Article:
island conservation island fox

Island Foxes Shed “Endangered” Status

Following intensive conservation efforts, Island Foxes are no longer endangered. 

When Europeans settled on the Channel Islands, they brought with them a number of species that were novel to the native ecosystem. Pigs, sheep, deer, feral cats, and other animals introduced to the island began to disturb the native species’ relationships. Island Foxes, once abundant, started to dwindle as more and more individuals became prey for a growing Golden Eagle population. In accordance with its sharp population decline, the Island Fox was flagged as Critically Endangered by the International Union for Conservation of Nature.

Island Conservation Island Fox RS

Island Foxes blend in with their native habitat. Rory Stansbury/Island Conservation

Conservationists established a breeding program for the threatened native fox and created a program to relocate the Golden Eagles. The efforts payed off–the Island Fox population began to recover, and after several years lost their endangered status entirely. Steve Henry, U.S. Fish and Wildlife’s Ventura Field Supervisor said,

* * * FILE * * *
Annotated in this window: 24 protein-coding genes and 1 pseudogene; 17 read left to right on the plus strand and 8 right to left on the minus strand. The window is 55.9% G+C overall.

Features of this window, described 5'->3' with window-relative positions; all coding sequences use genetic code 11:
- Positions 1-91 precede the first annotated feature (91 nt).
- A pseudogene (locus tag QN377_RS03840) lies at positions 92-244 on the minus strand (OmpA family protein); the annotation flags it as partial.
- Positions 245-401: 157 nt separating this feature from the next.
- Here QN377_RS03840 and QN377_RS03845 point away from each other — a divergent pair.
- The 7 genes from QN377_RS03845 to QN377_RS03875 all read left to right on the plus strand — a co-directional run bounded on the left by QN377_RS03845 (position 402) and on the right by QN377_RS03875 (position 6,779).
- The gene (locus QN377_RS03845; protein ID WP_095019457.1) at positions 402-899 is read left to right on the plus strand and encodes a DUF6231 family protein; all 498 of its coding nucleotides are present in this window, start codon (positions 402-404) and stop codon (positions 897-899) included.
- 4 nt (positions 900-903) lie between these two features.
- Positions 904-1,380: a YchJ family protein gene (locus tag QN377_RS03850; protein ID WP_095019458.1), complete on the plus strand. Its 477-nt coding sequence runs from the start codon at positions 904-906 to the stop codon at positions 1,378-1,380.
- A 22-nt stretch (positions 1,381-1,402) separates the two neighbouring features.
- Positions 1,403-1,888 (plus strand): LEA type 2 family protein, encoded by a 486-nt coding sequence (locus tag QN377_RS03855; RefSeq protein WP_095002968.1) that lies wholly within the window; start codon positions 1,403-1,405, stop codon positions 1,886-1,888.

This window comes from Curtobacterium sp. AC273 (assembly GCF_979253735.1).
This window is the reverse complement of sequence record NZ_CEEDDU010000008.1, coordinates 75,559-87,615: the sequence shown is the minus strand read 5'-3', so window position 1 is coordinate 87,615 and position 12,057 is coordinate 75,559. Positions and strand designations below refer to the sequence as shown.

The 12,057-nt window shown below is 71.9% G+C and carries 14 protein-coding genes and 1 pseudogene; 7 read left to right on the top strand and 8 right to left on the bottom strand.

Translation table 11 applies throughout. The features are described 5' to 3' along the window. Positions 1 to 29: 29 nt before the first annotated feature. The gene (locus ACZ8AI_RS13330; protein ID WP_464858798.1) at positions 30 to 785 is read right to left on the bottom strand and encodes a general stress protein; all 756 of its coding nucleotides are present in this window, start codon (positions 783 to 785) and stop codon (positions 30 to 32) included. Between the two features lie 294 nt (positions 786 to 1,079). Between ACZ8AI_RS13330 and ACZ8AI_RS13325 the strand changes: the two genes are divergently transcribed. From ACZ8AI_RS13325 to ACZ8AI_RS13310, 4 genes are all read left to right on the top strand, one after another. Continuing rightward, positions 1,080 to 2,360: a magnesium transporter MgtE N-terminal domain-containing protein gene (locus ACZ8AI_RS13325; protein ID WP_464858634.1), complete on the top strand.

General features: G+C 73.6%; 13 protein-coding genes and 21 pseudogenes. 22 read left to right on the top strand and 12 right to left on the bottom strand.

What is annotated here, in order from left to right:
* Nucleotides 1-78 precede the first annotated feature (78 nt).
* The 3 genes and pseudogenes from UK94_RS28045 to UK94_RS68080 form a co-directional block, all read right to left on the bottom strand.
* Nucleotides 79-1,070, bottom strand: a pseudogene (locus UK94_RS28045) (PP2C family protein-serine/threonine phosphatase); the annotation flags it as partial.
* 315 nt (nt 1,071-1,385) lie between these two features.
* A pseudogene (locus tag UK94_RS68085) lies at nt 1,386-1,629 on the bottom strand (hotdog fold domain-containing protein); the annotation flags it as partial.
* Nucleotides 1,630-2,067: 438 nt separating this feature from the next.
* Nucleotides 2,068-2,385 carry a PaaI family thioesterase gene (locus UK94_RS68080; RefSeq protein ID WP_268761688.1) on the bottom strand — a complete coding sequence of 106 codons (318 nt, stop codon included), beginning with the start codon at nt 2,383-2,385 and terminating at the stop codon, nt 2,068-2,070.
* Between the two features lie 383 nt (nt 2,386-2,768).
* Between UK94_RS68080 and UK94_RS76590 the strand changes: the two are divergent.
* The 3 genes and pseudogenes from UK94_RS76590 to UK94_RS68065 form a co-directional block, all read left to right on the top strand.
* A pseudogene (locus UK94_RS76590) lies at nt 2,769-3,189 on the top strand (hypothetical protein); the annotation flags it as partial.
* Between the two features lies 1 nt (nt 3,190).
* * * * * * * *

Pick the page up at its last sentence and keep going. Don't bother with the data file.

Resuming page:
We’re ecstatic that we’ve reached this point so quickly. 

In 2009 Island Conservation worked on San Nicolas Island. To protect native species, Island Conservation relocated feral cats, which competed with the foxes for habitat, to a permanent sanctuary. Seeing a species rebound from extinction is heartening and inspiring, and raises hope for continued success in conservation.

Island Conservation Fox Crossing

Foxes are abundant on the Channel Islands. Island Conservation

Featured photo: Island Fox on San Nicolas Island. Island Conservation
Read the original article at LA Times

About Sara Kaiser

Sara received a BA in anthropology from UC Santa Cruz in 2014. As a freelance writer and editor, she seeks to produce and highlight stories that support ecological responsibility, body awareness, emotional intelligence, and creative action, and reveal the connections between them.

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